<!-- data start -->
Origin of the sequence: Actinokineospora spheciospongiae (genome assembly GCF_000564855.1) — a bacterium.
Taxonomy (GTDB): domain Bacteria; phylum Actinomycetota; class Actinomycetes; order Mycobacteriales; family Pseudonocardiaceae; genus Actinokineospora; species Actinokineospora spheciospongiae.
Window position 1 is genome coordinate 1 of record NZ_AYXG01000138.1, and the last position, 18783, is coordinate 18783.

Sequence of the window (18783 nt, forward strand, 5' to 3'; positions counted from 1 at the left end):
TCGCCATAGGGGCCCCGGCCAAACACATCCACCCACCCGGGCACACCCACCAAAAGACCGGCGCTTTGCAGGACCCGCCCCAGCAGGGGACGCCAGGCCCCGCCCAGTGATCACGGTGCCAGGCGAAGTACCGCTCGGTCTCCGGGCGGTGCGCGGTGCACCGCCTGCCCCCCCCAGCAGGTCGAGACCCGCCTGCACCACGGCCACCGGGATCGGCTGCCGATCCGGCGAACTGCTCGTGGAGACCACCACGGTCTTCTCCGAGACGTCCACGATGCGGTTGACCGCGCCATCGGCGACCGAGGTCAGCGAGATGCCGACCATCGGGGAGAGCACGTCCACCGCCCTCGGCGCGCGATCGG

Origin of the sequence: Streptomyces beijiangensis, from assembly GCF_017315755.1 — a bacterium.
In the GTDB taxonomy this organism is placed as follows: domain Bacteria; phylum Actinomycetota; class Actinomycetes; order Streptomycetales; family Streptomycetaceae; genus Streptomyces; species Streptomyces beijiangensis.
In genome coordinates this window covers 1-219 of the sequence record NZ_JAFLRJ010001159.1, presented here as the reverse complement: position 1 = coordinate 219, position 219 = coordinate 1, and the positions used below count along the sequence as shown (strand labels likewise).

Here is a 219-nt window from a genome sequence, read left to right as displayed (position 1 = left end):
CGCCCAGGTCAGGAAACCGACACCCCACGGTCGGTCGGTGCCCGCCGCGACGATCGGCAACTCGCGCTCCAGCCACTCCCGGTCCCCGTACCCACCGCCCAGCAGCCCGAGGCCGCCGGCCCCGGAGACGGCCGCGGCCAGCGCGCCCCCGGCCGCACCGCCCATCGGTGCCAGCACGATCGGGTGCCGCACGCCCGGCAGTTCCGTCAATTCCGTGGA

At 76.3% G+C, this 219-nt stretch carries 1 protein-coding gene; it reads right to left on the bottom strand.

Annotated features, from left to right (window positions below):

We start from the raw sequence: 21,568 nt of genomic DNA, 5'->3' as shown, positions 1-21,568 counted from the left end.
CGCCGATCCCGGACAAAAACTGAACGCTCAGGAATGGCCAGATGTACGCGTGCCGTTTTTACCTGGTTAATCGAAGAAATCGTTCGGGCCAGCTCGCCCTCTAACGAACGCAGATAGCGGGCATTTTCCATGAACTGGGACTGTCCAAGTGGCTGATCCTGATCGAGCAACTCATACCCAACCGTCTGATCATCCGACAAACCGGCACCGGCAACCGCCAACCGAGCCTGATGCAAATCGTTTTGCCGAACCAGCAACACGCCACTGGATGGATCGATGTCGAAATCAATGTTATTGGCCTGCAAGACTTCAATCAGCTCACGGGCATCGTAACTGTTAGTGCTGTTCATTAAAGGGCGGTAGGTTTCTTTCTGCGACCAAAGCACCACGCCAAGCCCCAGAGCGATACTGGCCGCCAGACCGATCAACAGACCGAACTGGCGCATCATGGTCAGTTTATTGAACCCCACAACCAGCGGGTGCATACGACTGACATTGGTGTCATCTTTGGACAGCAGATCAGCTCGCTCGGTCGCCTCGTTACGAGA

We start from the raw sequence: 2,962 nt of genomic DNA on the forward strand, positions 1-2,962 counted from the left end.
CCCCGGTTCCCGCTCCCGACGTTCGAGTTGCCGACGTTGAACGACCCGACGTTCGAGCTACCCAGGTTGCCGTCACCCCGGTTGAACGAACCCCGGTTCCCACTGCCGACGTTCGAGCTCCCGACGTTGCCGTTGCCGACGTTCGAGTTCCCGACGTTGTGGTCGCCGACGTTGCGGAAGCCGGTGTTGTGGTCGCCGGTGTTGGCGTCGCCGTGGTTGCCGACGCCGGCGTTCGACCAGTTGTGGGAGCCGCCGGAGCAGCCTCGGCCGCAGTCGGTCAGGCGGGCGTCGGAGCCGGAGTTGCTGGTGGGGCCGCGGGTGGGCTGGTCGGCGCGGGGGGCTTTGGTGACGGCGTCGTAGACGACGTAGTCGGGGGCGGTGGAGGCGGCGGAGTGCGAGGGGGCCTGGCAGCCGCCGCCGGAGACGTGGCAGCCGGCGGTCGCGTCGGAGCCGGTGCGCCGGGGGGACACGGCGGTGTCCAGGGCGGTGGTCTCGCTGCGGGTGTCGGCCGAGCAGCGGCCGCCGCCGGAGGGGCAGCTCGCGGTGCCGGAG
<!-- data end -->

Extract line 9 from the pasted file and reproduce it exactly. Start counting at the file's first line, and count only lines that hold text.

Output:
Here is a 219-nt window from a genome sequence, read left to right as displayed (position 1 = left end):